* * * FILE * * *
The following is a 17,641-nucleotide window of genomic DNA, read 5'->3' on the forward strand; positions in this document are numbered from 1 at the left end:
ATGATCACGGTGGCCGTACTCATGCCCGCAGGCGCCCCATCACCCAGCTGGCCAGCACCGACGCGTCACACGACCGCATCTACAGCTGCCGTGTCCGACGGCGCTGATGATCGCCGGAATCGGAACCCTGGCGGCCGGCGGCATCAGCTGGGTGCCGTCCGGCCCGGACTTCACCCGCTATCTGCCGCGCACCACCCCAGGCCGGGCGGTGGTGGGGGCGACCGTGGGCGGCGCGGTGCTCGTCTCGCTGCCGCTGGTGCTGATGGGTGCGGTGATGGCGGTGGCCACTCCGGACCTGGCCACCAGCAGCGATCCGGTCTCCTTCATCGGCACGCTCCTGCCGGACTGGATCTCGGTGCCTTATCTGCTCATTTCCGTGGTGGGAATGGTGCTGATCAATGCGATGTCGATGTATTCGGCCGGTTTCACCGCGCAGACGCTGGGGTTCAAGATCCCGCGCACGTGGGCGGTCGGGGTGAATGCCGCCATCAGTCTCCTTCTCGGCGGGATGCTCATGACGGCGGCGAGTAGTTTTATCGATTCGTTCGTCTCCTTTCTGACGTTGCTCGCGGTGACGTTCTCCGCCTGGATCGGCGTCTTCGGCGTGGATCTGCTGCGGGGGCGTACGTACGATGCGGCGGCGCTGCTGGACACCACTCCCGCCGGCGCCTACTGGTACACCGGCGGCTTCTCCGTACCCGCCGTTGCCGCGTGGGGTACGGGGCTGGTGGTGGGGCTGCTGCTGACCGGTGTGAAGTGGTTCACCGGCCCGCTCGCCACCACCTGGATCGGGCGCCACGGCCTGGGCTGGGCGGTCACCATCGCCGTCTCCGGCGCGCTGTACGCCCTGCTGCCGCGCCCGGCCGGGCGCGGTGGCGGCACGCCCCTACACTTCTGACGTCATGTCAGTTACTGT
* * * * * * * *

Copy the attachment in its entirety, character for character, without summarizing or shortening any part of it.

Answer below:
The following is a 17,641-nucleotide window of genomic DNA, read 5'->3' on the forward strand; positions in this document are numbered from 1 at the left end:
ATGATCACGGTGGCCGTACTCATGCCCGCAGGCGCCCCATCACCCAGCTGGCCAGCACCGACGCGTCACACGACCGCATCTACAGCTGCCGTGTCCGACGGCGCTGATGATCGCCGGAATCGGAACCCTGGCGGCCGGCGGCATCAGCTGGGTGCCGTCCGGCCCGGACTTCACCCGCTATCTGCCGCGCACCACCCCAGGCCGGGCGGTGGTGGGGGCGACCGTGGGCGGCGCGGTGCTCGTCTCGCTGCCGCTGGTGCTGATGGGTGCGGTGATGGCGGTGGCCACTCCGGACCTGGCCACCAGCAGCGATCCGGTCTCCTTCATCGGCACGCTCCTGCCGGACTGGATCTCGGTGCCTTATCTGCTCATTTCCGTGGTGGGAATGGTGCTGATCAATGCGATGTCGATGTATTCGGCCGGTTTCACCGCGCAGACGCTGGGGTTCAAGATCCCGCGCACGTGGGCGGTCGGGGTGAATGCCGCCATCAGTCTCCTTCTCGGCGGGATGCTCATGACGGCGGCGAGTAGTTTTATCGATTCGTTCGTCTCCTTTCTGACGTTGCTCGCGGTGACGTTCTCCGCCTGGATCGGCGTCTTCGGCGTGGATCTGCTGCGGGGGCGTACGTACGATGCGGCGGCGCTGCTGGACACCACTCCCGCCGGCGCCTACTGGTACACCGGCGGCTTCTCCGTACCCGCCGTTGCCGCGTGGGGTACGGGGCTGGTGGTGGGGCTGCTGCTGACCGGTGTGAAGTGGTTCACCGGCCCGCTCGCCACCACCTGGATCGGGCGCCACGGCCTGGGCTGGGCGGTCACCATCGCCGTCTCCGGCGCGCTGTACGCCCTGCTGCCGCGCCCGGCCGGGCGCGGTGGCGGCACGCCCCTACACTTCTGACGTCATGTCAGTTACTGT